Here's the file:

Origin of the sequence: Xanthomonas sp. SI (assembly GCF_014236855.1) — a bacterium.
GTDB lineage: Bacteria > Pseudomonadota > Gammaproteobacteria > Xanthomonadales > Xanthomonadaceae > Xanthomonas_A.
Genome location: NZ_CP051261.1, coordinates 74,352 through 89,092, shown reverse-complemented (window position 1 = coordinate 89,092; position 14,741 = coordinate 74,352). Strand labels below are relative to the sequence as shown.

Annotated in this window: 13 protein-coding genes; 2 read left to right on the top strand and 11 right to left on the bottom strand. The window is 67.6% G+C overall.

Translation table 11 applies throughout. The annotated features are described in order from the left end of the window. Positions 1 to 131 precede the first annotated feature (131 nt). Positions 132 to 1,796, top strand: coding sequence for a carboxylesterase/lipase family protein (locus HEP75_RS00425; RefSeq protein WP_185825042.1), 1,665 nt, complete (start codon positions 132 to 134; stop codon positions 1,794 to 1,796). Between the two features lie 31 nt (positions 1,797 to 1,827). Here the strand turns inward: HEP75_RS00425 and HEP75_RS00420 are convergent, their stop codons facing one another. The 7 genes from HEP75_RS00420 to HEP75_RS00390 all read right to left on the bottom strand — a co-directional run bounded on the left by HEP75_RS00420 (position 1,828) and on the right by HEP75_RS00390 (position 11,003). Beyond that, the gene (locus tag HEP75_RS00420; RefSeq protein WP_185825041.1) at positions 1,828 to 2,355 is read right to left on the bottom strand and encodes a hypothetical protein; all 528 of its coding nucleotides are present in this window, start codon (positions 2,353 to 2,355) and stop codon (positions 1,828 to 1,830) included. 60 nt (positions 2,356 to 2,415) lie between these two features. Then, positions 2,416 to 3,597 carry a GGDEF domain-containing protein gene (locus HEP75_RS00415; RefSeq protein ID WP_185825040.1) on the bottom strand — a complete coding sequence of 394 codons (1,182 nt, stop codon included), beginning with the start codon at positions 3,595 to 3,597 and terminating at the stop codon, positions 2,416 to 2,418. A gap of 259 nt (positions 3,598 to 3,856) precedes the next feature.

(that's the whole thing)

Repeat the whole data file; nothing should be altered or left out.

Origin of the sequence: Xanthomonas sp. SI (assembly GCF_014236855.1) — a bacterium.
GTDB lineage: Bacteria > Pseudomonadota > Gammaproteobacteria > Xanthomonadales > Xanthomonadaceae > Xanthomonas_A.
Genome location: NZ_CP051261.1, coordinates 74,352 through 89,092, shown reverse-complemented (window position 1 = coordinate 89,092; position 14,741 = coordinate 74,352). Strand labels below are relative to the sequence as shown.

Annotated in this window: 13 protein-coding genes; 2 read left to right on the top strand and 11 right to left on the bottom strand. The window is 67.6% G+C overall.

Translation table 11 applies throughout. The annotated features are described in order from the left end of the window. Positions 1 to 131 precede the first annotated feature (131 nt). Positions 132 to 1,796, top strand: coding sequence for a carboxylesterase/lipase family protein (locus HEP75_RS00425; RefSeq protein WP_185825042.1), 1,665 nt, complete (start codon positions 132 to 134; stop codon positions 1,794 to 1,796). Between the two features lie 31 nt (positions 1,797 to 1,827). Here the strand turns inward: HEP75_RS00425 and HEP75_RS00420 are convergent, their stop codons facing one another. The 7 genes from HEP75_RS00420 to HEP75_RS00390 all read right to left on the bottom strand — a co-directional run bounded on the left by HEP75_RS00420 (position 1,828) and on the right by HEP75_RS00390 (position 11,003). Beyond that, the gene (locus tag HEP75_RS00420; RefSeq protein WP_185825041.1) at positions 1,828 to 2,355 is read right to left on the bottom strand and encodes a hypothetical protein; all 528 of its coding nucleotides are present in this window, start codon (positions 2,353 to 2,355) and stop codon (positions 1,828 to 1,830) included. 60 nt (positions 2,356 to 2,415) lie between these two features. Then, positions 2,416 to 3,597 carry a GGDEF domain-containing protein gene (locus HEP75_RS00415; RefSeq protein ID WP_185825040.1) on the bottom strand — a complete coding sequence of 394 codons (1,182 nt, stop codon included), beginning with the start codon at positions 3,595 to 3,597 and terminating at the stop codon, positions 2,416 to 2,418. A gap of 259 nt (positions 3,598 to 3,856) precedes the next feature.